Added this assessment:The Paranormal Belief Test(adapted from…Walker, Hoekstra, & Vogl, (2002) Science education is no guarantee of skepticism, Skeptic, vol 9, no 3. : 

25 Added this assessment:The Paranormal Belief Test(adapted from…Walker, Hoekstra, & Vogl, (2002) Science education is no guarantee of skepticism, Skeptic, vol 9, no 3. Please rate how much you believe the following statements. Use the 7-point scale provided. 1 – Do not believe in this at all. 2 – I doubt very much that this is real. 3 – I doubt that this is real. 4 – I am unsure if this is real or not. 5 – I believe that this may be real. 6 – I believe that this is real. 7 – I strongly believe this is real. __ 1. A person’s personality can be easily predicted by their handwriting. __ 2. A person can use their mind to see the future or read other people’s thoughts. __ 3. A person’s astrological sign can predict a person’s personality and their future. __ 4. An ape-like mammal, sometimes called Bigfoot, roams the forests of America. __ 5. The body can be healed by placing magnets on to the skin near injured areas. __ 6. Healing can be promoted by placing a wax candle in your ear and lighting it. __ 7. A dinosaur, sometimes called the Lock Ness Monster, lives in a Scottish lake. __ 8. Sending chain letters can bring you good luck; ignoring them can bring you bad luck. __ 9. The government is hiding evidence of alien visitation at places such as Area 51. __ 10. Voodoo curses are real and have been known to kill people. __ 11. A broken mirror can bring you bad luck for many years. __ 12. Houses can be haunted by the spirits of people who have died in tragic ways. __ 13. Water can be accurately detected by people using “Y” shaped tree branches. __ 14. Animals, such as cats and dogs, are sensitive to the presence of ghosts.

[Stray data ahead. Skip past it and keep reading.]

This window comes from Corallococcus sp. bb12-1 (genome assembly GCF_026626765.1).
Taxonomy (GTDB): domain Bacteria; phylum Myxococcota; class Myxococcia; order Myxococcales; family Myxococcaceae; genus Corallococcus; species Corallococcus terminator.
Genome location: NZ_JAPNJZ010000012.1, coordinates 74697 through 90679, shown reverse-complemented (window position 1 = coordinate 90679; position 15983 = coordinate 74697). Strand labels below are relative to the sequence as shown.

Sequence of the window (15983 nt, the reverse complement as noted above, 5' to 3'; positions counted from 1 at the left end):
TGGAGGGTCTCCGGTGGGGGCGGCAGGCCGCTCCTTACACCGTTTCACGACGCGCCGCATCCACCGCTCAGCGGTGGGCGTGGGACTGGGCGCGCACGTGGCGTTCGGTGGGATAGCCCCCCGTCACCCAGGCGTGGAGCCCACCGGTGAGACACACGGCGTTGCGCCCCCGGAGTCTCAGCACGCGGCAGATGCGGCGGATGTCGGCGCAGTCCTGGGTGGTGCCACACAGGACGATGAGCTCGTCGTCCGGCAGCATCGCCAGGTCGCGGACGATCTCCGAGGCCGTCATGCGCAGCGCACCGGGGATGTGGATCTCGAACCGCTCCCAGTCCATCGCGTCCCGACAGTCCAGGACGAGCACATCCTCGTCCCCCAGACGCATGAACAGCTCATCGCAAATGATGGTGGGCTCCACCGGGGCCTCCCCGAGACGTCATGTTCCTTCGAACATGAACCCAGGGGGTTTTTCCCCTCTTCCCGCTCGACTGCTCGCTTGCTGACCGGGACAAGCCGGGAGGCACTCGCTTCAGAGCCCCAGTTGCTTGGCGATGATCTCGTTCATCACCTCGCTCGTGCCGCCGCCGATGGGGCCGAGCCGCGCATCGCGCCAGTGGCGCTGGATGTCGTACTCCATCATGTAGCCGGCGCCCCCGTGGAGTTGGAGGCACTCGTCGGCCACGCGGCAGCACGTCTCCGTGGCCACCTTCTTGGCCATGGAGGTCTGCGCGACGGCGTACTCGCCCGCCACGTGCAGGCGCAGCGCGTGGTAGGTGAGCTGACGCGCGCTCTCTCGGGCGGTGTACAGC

Spring 2004 Results : 

26 Spring 2004 Results

Spring 2004 Results : 

27 Spring 2004 Results

Spring 2004 Results : 

28 Spring 2004 Results

Selected results of Paranormal Belief Pretest : 

29 Selected results of Paranormal Belief Pretest

Selected results of Paranormal Belief Pretest : 

30 Selected results of Paranormal Belief Pretest

Selected results of Paranormal Belief Pretest : 

31 Selected results of Paranormal Belief Pretest

Consequences of 2003-04 SLO work : 

32 Consequences of 2003-04 SLO work Now offer a “Career’s-in-Psychology” course (Psychology 160) Developed a critical thinking course Networked with other psychology departments (share outcomes statements, assessment tools, etc.)

Ideas we may pursue : 

33 Ideas we may pursue Provide exiting psychology majors with an incentive: recognition awards (certificate, honors cords at graduation) for those who achieve the highest level of competency on the program outcomes. Conduct applied studies of different teaching strategies. Network with psychology faculty at other colleges. Further involve the adjuncts. Publish learning outcomes in program brochures, course syllabi, etc.

SLO Writing Resources : 

34 SLO Writing Resources The California Assessment Institute (CAI) has a number of training resources for helping faculty write SLOs. http://cai.cc.ca.us/SLOworkshops/Strand2/index.htm

Rubrics : 

35 Rubrics Scoring rubrics are especially helpful to faculty. They help clarify and simplify the assessment of essays, products, and performances. The next few slides present creation of a scoring rubric for an APA-style report.

36 Rubric for grading papers written in APA style

Rubrics are Great! : 

37 Rubrics are Great! Clearly communicates expectations. More efficient scoring. Facilitates agreement among faculty. If used for grading, can be shared with students. Helps develop metacognitive skills.

Mary Allen’s Rubric Archive : 

38 Mary Allen’s Rubric Archive http://www.calstate.edu/acadaff/sloa/

New Resource Webpage : 

39 New Resource Webpage http://research.ccc.cccd.edu/SLO_Menu.htm/